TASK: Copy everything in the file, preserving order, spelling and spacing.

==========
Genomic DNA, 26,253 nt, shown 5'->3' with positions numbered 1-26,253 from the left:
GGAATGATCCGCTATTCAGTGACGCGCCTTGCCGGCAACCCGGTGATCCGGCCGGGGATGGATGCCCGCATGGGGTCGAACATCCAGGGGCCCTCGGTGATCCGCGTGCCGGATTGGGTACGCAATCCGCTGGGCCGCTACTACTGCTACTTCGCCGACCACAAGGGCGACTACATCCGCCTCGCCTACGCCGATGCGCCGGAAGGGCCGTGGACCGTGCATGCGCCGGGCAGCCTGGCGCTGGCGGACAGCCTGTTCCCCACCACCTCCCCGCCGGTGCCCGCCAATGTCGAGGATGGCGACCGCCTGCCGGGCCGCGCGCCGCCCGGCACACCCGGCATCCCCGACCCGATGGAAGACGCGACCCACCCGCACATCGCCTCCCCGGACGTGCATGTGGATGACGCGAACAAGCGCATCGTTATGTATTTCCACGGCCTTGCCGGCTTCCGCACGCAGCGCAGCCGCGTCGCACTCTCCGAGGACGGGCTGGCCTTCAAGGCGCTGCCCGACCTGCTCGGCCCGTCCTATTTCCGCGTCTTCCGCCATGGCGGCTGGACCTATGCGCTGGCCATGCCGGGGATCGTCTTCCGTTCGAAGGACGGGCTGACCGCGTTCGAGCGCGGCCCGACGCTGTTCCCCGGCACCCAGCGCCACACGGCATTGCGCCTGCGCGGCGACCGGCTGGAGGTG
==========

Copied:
Genomic DNA, 26,253 nt, shown 5'->3' with positions numbered 1-26,253 from the left:
GGAATGATCCGCTATTCAGTGACGCGCCTTGCCGGCAACCCGGTGATCCGGCCGGGGATGGATGCCCGCATGGGGTCGAACATCCAGGGGCCCTCGGTGATCCGCGTGCCGGATTGGGTACGCAATCCGCTGGGCCGCTACTACTGCTACTTCGCCGACCACAAGGGCGACTACATCCGCCTCGCCTACGCCGATGCGCCGGAAGGGCCGTGGACCGTGCATGCGCCGGGCAGCCTGGCGCTGGCGGACAGCCTGTTCCCCACCACCTCCCCGCCGGTGCCCGCCAATGTCGAGGATGGCGACCGCCTGCCGGGCCGCGCGCCGCCCGGCACACCCGGCATCCCCGACCCGATGGAAGACGCGACCCACCCGCACATCGCCTCCCCGGACGTGCATGTGGATGACGCGAACAAGCGCATCGTTATGTATTTCCACGGCCTTGCCGGCTTCCGCACGCAGCGCAGCCGCGTCGCACTCTCCGAGGACGGGCTGGCCTTCAAGGCGCTGCCCGACCTGCTCGGCCCGTCCTATTTCCGCGTCTTCCGCCATGGCGGCTGGACCTATGCGCTGGCCATGCCGGGGATCGTCTTCCGTTCGAAGGACGGGCTGACCGCGTTCGAGCGCGGCCCGACGCTGTTCCCCGGCACCCAGCGCCACACGGCATTGCGCCTGCGCGGCGACCGGCTGGAGGTG